Another officer might have backed off at this point. But Captain Arbuthnot had an exemplary record, with meritorious service on a dozen ships, and was widely regarded as one of the most valuable members of the general staff. His one flaw was a stubborn refusal to let nonsense stand unchallenged-no matter who was saying it. That was why, after thirty years in the service, Arbuthnot was stuck at captain first class-a rank equivalent to colonel in the Legion or Regular Army. He’d seen one brownnose after another promoted past him, and he was a long way from being reconciled to it.
So Blitzkrieg’s slighting reference to his rank hit close to home. Captain Arbuthnot narrowed his eyes, and said, “Begging the general’s pardon, but I’d like to hear him deny that he’s given the ablest man in the Legion a deadend assignment babysitting a company of screwups.”
Blitzkrieg’s eyes bulged. “Deny it?” he roared. “Deny it? Damn straight I’ll deny it, because it’s a damned lie.” He stood up, looming over the Starfleet captain’s chair.
Arbuthnot was unfazed. “I’ll overlook the general’s last remark,” he said, in a voice that would have chilled the blood of anyone sensitive to tone. “He’s entitled to his opinion even if all the evidence is against him. But I’m entitled to mine, as well-and whatever the general thinks, I know what I know. I’ll stand by my original statement.” He tossed back his drink, then stood, gave a mock bow, and strode from the room, a smug expression on his face.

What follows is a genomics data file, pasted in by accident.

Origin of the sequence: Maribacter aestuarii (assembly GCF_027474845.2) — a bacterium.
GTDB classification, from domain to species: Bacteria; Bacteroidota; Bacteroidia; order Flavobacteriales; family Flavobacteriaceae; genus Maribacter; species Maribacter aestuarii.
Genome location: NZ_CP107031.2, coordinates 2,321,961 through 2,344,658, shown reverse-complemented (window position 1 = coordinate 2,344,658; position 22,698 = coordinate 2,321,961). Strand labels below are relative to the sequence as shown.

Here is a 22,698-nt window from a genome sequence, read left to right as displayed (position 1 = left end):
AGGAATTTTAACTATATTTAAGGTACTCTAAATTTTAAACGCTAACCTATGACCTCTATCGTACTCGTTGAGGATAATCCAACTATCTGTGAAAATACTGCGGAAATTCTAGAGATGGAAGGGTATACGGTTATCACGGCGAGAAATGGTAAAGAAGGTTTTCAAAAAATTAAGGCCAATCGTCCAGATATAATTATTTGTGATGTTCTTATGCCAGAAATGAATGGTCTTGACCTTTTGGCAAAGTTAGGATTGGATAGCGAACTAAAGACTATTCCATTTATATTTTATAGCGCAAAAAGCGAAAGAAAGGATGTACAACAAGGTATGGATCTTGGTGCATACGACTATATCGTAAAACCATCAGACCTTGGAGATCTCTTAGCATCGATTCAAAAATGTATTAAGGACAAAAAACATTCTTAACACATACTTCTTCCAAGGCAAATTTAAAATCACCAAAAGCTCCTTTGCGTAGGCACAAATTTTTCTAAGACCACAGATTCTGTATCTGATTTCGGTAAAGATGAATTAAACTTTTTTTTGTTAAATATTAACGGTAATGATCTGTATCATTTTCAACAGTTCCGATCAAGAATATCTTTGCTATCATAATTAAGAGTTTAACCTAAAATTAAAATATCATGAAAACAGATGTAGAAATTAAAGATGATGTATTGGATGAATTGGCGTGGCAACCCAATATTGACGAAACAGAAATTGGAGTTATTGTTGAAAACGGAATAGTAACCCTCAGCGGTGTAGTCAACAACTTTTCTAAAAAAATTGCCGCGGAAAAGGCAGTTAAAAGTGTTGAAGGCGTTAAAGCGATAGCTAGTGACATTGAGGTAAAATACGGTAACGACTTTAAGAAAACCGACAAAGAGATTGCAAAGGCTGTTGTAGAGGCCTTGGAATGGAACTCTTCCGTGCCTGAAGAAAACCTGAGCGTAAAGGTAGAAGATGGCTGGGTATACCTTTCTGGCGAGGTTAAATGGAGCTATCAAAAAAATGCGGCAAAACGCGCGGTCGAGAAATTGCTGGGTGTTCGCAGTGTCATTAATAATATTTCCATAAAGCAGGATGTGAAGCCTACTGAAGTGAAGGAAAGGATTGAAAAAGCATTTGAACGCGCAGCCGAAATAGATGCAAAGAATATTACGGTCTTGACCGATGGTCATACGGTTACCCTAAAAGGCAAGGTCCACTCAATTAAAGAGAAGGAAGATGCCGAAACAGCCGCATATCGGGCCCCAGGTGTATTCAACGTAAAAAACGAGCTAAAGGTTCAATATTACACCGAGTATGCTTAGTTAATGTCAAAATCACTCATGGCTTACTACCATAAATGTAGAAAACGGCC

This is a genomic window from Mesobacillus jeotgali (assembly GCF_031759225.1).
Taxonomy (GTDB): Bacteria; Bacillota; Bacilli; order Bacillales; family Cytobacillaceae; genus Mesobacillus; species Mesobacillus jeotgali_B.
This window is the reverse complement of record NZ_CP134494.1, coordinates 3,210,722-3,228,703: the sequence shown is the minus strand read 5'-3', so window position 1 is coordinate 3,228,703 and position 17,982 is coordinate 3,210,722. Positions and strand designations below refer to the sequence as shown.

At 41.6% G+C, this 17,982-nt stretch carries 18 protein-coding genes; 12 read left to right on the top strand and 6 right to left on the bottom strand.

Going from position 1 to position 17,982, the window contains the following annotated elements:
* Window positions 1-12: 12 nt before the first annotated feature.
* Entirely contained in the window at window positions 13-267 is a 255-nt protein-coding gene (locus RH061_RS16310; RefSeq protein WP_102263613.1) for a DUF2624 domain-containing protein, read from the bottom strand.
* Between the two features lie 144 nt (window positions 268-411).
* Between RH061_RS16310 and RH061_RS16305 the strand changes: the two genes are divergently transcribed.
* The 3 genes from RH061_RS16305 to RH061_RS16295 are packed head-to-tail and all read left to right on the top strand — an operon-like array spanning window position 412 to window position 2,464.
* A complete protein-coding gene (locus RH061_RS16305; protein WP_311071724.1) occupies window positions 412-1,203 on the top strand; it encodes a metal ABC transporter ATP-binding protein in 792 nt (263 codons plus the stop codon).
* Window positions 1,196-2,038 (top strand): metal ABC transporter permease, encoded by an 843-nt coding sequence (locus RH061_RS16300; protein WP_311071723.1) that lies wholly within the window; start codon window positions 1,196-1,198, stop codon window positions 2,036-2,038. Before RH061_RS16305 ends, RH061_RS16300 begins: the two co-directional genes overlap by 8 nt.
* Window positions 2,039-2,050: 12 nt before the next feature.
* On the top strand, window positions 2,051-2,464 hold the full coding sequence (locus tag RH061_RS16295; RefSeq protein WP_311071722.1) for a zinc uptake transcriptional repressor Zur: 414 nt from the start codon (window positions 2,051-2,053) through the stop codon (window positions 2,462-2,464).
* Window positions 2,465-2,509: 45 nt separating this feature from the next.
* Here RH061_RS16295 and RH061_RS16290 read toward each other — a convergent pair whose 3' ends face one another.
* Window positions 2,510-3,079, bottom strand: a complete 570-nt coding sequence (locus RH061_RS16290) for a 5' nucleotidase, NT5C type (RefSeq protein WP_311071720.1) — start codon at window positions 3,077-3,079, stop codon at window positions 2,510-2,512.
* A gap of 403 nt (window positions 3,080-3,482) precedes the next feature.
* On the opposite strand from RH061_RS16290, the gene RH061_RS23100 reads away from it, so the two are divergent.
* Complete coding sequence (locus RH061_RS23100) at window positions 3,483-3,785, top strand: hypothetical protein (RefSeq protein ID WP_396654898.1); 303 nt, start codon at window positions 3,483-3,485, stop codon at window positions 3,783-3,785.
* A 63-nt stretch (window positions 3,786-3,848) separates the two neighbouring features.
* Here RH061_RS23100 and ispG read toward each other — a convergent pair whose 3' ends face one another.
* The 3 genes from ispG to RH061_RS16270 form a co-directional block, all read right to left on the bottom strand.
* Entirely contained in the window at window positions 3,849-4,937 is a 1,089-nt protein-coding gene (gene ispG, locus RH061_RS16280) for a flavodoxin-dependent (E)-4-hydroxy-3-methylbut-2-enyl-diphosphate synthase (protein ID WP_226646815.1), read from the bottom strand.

“Damned cheek,” muttered Blitzkrieg, and he sipped from his own drink. But suddenly it lacked bite-had the ice diluted it that quickly?-and the smoke of his cigar smelled stale. He stared around the room, looking for someone else to argue with. Nothing like a good fight to get the spirits up. But the other officers in the circle around him had somehow drifted away, and suddenly he didn’t feel like arguing, after all. He stubbed out the cigar, retrieved his hat, and stalked out, still muttering to himself.
The communicator buzzed, and Willard Phule looked up from the screen of his Port-a-Brain computer. “What is it, Mother?” he asked. From the displays, this was a Priority Three call: nothing urgent, but important enough not to defer, either.
“You’ll never guess, lover boy,” said the comm operator. “There’s a ship entering Zenobia orbit just now. It’s bringing just what we’ve all been waiting for.”
“That could be a lot of different things, depending on who you’re asking,” said Phule. Inevitably, he thought of the promotion he’d been assured the Alliance Senate had approved for him, but that had yet to be confirmed by his Legion superiors. Legion tradition mandated a real letter, on actual paper, to confirm promotions. It had occurred to him that General Blitzkrieg might have sent the promotion notice across the parsecs separating Legion Headquarters and Zenobia by some lowest-priority uncrewed freight carrier, chugging its way at sublight speeds from one system to another.
But that way lay insanity… he snapped back to the present. “Don’t keep me guessing, Mother,” he said. “What are we getting?”